Getting a Divorce

Getting a Divorce

Getting a divorce is one of the hardest things most people ever have to do. There’s a reason why it takes some people so long to make the decision to go through with it. Often, either party has spent months or even years painstakingly considering all of the ways divorce would affect their family and eventually mourning the loss of the marriage. In the end however, it is usually the best decision for everyone involved.

Article Written By Jessica H. Ressler. All Rights Reserved

The first step to undergo after making the decision to divorce is to organize your financials. Put together a list of your current assets and liabilities; take stock of those items you simply can’t live without and those you can; review what luxuries you can’t afford anymore and what debt you want to clear. Compile everything, down to the Amazon Prime orders and streaming subscriptions you forgot about and keep records of all of your statements. Statements of Net Worth are put together and exchanged by both sides and the earlier you start putting your details together the less overwhelming it’ll feel. Also, coming to terms with your economic situation will inevitably put you on a better path towards peace of mind throughout the divorce process and more importantly, when it is over.

Another item that should be top priority is the terms of your divorce. Have you discussed it with your spouse? Are you in agreement? Will it be contentious? Are there joint assets to divide? Who will keep the Netflix account? If you have children, have you broached the subject of custody? Is your spouse flexible when it comes to visitation? Can your spouse afford child support? Can you? All of these questions are considered as part of the terms of your divorce. While not all may apply, some will and you should be prepared to answer them; or at the very least, be able to discuss them with your spouse.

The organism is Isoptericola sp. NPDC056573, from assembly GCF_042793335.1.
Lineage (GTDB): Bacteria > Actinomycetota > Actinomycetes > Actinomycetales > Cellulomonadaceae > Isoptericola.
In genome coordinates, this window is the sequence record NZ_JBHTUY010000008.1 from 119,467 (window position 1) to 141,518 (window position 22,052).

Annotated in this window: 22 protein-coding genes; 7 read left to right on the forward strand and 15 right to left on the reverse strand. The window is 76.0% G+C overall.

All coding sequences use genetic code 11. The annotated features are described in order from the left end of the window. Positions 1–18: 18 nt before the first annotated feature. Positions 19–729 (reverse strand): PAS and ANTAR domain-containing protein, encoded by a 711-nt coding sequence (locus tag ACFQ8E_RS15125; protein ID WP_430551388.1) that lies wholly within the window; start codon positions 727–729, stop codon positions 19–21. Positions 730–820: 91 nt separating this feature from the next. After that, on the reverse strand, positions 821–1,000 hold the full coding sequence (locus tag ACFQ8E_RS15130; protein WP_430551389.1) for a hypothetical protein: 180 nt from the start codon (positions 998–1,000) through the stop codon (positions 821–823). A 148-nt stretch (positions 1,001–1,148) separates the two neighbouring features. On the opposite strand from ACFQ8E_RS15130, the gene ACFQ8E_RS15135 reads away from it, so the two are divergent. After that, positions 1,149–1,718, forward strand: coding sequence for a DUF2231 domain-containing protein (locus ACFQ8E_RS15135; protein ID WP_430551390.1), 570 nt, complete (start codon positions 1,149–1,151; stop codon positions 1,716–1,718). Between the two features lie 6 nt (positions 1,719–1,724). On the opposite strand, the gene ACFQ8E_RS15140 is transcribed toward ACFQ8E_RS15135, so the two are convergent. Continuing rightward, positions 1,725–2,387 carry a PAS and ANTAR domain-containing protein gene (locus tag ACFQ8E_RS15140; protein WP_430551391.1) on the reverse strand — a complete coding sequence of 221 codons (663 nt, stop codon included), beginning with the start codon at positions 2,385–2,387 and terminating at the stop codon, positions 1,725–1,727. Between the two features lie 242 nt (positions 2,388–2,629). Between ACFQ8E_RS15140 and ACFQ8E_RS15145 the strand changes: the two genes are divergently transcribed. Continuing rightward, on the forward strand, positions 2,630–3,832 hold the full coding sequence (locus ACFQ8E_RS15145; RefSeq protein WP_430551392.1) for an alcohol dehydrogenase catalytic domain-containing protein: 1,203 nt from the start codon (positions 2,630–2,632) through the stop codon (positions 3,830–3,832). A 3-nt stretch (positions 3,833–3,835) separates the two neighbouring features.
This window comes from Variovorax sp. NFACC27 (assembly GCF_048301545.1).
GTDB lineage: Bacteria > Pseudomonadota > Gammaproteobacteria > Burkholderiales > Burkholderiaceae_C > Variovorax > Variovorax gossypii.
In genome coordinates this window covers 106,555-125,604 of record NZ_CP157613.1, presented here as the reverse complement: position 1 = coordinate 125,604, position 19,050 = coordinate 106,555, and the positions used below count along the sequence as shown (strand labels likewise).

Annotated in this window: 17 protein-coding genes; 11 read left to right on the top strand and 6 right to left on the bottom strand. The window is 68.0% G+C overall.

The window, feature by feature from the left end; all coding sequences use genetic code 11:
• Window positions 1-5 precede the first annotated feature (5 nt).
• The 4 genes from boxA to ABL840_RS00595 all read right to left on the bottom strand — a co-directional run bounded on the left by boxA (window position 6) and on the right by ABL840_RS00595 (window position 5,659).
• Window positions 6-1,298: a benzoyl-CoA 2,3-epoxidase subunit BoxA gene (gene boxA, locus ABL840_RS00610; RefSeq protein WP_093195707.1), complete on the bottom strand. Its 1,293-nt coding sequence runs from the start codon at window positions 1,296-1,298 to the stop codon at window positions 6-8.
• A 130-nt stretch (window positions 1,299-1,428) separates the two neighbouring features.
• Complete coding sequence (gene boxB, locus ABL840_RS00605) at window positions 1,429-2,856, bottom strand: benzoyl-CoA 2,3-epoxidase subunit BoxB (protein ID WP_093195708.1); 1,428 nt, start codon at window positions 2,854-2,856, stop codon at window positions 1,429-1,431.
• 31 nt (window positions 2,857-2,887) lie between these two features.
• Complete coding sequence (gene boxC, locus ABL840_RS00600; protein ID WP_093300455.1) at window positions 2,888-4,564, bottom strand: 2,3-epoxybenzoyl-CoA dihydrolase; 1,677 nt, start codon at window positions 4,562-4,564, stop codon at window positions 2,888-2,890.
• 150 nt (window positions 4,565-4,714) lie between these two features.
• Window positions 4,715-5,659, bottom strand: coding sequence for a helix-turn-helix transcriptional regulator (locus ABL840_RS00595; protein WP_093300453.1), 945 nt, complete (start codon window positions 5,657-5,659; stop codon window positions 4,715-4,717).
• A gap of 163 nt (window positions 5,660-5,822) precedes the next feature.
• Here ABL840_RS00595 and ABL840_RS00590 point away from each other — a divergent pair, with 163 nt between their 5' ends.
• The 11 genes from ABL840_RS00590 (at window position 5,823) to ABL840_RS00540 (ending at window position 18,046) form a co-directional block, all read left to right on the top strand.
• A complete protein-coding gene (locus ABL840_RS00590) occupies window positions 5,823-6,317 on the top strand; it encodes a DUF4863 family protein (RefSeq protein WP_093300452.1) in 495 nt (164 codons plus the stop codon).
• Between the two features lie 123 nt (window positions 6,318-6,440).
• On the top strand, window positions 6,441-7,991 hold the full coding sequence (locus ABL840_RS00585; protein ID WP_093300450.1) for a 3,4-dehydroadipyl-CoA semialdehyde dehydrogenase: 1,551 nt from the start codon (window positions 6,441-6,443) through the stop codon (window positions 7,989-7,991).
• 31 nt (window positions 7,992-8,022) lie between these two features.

While you are gathering your financial information and trying to answer as many questions as possible, the most important thing to remember throughout this process is to breathe. That’s easier said than done, but you have to try and remember that getting a divorce is never an easy thing. No matter how ready you feel or how determined you are to move on, there are feelings that will inevitably find their way to the surface sometimes. Feeling guilty is more common than you may think, whether or not there are children involved. Oftentimes, your brain may understand that getting a divorce is what’s best, but your heart may feel differently.

Feeling like you are abandoning your spouse or are being abandoned by them is also normal, as is a sense of loss. Allowing yourself the space to accept your emotions and really feel them is the healthiest way to process them. A divorce is the ending of something, and it is perfectly normal to grieve that ending. But it can also be the beginning of something. So, while you should give yourself the opportunity to be sad that it’s over, you should also remember that this will be a new chapter in your life.

Because no two marriages or families are alike, there is no set standard for divorcing. Yes, there are certain forms and legal rules that apply to every New York divorce, of course. However, just because your neighbor’s divorce was amicable and simple does not mean yours will be; and just because someone else’s divorce was a long, dragged out battle doesn’t mean yours has to be, too. There is no one-size-fits-all when it comes to this process, and that’s okay. Your unique circumstances are your own.

As any attorney can tell you, an acrimonious divorce can be expensive and lengthy. And while you can’t control your spouse’s actions or reactions, you can control yours. Keeping your cool and remaining civil is the best way to make sure that the process is as productive as possible. Ignore the temptation to tumble down the “what-if” rabbit hole. Instead of dwelling on what could be or what might happen, focus on what is happening. And above all else, remember to embrace your feelings without letting them overwhelm you. Give yourself the freedom to live with the emotions you’re feeling right now; but just make sure you don’t let them move in permanently.

About The Author


Jessica H Ressler

Jessica H. Ressler has been practicing exclusively matrimonial and family law for the past seventeen years in New York. She is a member in good standing of the Westchester County Bar Association, the Westchester Women’s Bar Association, the New York Women’s Bar Association, the New York City Bar, the New York County Lawyer’s Association, the New York State Bar Association, the American Bar Association, and the Justice Brandeis Westchester Law Society.

She is also a Certified Financial Litigator with the AACFL and is featured in Super Lawyers in 2018-2020. She is a partner in the firm of Ressler & Associates in Westchester County. She is a member of the panel of attorneys for children in Westchester and Putnam Counties.